Google Inc. will launch a new Android One smartphone in India that will cost about 12,000 rupees ($190), almost twice the price of the first that didn’t enthuse the country's consumers, local newspaper Economic Times reported on Friday.

The new phone will be made in partnership with local handset vendor Lava International Ltd., and is set to be launched at an event in New Delhi on July 14, the paper reported, citing people familiar with the development.

When the global launch of the first Android One smartphone was held in India in September last year, Sundar Pichai, senior vice president for products at Google, flew down for the event and promoted the handset as one for the masses that doesn’t compromise on the pure Android experience.

Google came up with a set of standards and minimum specifications -- mostly for what goes into the smartphone and other Android Internet devices -- for Android One, to ensure that its latest software would run smoothly.

The aim was to deal with fragmentation of its software as well as provide consumers a Google-sanctioned authentic Android smartphone alternative to the rampant gray market handsets in the emerging economies. Android One is yet to reach Africa, but it has expanded to countries like Bangladesh and Indonesia.

The 3G handsets released in India -- in partnership with Micromax Informatics Ltd., Karbonn Mobiles and Spice Mobility Ltd. -- offered specs that included a 4.5 inch FWVGA screen, Cortex A7 1.3 GHz quad-core processor, 1700mAh battery, dual SIM card slots, 1GB RAM, 4GB storage and a MicroSD card slot for up to 32GB expansion, and the assurance of software updates direct from Google for two years.

The phones didn’t sell all that well, touching only about a million units in the first six months, in an economy projected to be the second-largest smartphone market in the world by 2017. For a phone that was meant for the masses, Google and its three local handset partners in India inexplicably chose to sell it only online first.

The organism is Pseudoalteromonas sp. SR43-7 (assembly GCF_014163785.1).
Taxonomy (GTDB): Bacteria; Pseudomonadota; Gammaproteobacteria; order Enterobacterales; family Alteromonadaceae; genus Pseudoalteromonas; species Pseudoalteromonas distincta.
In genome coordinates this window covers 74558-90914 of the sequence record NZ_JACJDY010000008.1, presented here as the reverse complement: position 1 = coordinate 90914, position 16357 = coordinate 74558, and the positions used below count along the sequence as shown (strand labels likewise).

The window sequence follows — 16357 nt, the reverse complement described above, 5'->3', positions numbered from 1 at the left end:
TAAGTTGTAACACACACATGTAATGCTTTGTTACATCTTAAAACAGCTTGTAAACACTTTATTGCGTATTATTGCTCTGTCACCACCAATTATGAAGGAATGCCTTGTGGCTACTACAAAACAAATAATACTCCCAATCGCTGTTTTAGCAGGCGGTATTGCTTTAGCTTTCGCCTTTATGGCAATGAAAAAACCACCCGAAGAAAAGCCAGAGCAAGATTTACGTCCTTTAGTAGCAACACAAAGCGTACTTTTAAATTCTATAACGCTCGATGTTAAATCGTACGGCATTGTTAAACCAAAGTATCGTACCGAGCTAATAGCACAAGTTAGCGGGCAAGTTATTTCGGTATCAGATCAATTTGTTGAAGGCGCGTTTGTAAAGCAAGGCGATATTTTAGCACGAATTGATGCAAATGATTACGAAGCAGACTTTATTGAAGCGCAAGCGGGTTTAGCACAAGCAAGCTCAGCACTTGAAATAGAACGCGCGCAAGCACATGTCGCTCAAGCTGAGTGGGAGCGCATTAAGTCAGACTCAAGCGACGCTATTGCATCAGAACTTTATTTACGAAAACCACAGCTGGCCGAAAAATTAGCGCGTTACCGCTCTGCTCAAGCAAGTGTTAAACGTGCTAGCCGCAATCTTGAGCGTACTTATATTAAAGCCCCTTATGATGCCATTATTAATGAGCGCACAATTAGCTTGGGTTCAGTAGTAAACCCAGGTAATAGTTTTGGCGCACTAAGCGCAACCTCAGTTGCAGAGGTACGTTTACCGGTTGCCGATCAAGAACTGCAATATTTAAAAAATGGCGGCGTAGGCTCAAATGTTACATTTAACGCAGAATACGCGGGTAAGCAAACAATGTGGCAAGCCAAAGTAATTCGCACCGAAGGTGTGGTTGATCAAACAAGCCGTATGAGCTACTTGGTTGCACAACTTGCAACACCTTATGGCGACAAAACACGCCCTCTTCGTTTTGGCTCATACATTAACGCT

The move backfired as better phones from well-known brands were already available online in the same price range, and while the share of online sales of smartphones is rising, the bulk of phones in India are still sold in brick-and-mortar retail outlets -- demonstrated by the success of Samsung Electronics Co. Ltd.’s budget phone Z1.

Many industry analysts also pointed out that, in the first round, Google controlled much of the show and the local partners had little say in the configuration of the phone and other features.

Moreover, updates to the Lollipop version of the Android operating system -- promised to be made first and directly from Google -- were delayed on the Android One phones, contributing to the dwindling interest in the phones, after much enthusiasm in the initial weeks.

This time, however, Lava is expected to have a greater say, and along with Google, it will ensure that the new phone is available online as well as in physical retail stores, the paper reported.

Not much is known about the specs of the new phone except that it will have 2GB RAM, a 5-inch display and ship with a Mediatek processor, the report said. Given the frenzied state of India’s smartphone market today, the new Android One will have to match or better yet, beat, Xiaomi Corp.’s Mi 4i, which is already selling at 12,999 rupees, to become a serious contender.